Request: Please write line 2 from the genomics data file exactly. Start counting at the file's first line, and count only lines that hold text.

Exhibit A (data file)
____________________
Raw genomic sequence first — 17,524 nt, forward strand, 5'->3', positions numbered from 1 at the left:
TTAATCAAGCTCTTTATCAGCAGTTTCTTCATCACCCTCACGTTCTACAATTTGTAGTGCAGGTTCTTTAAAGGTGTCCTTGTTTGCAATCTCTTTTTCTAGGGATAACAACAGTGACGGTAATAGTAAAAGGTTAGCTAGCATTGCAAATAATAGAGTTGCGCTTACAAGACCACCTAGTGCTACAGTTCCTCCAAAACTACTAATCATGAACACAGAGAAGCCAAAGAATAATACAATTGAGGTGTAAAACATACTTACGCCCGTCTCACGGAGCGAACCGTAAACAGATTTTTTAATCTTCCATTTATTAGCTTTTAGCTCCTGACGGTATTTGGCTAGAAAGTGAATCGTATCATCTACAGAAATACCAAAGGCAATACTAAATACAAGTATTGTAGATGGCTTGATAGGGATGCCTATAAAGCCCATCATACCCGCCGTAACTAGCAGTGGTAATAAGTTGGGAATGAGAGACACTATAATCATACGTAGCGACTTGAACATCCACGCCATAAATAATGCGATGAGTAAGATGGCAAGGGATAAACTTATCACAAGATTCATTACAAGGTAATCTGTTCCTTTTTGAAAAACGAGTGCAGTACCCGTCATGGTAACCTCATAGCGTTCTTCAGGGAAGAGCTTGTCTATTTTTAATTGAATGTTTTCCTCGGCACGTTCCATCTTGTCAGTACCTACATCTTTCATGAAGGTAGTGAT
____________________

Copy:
TTAATCAAGCTCTTTATCAGCAGTTTCTTCATCACCCTCACGTTCTACAATTTGTAGTGCAGGTTCTTTAAAGGTGTCCTTGTTTGCAATCTCTTTTTCTAGGGATAACAACAGTGACGGTAATAGTAAAAGGTTAGCTAGCATTGCAAATAATAGAGTTGCGCTTACAAGACCACCTAGTGCTACAGTTCCTCCAAAACTACTAATCATGAACACAGAGAAGCCAAAGAATAATACAATTGAGGTGTAAAACATACTTACGCCCGTCTCACGGAGCGAACCGTAAACAGATTTTTTAATCTTCCATTTATTAGCTTTTAGCTCCTGACGGTATTTGGCTAGAAAGTGAATCGTATCATCTACAGAAATACCAAAGGCAATACTAAATACAAGTATTGTAGATGGCTTGATAGGGATGCCTATAAAGCCCATCATACCCGCCGTAACTAGCAGTGGTAATAAGTTGGGAATGAGAGACACTATAATCATACGTAGCGACTTGAACATCCACGCCATAAATAATGCGATGAGTAAGATGGCAAGGGATAAACTTATCACAAGATTCATTACAAGGTAATCTGTTCCTTTTTGAAAAACGAGTGCAGTACCCGTCATGGTAACCTCATAGCGTTCTTCAGGGAAGAGCTTGTCTATTTTTAATTGAATGTTTTCCTCGGCACGTTCCATCTTGTCAGTACCTACATCTTTCATGAAGGTAGTGAT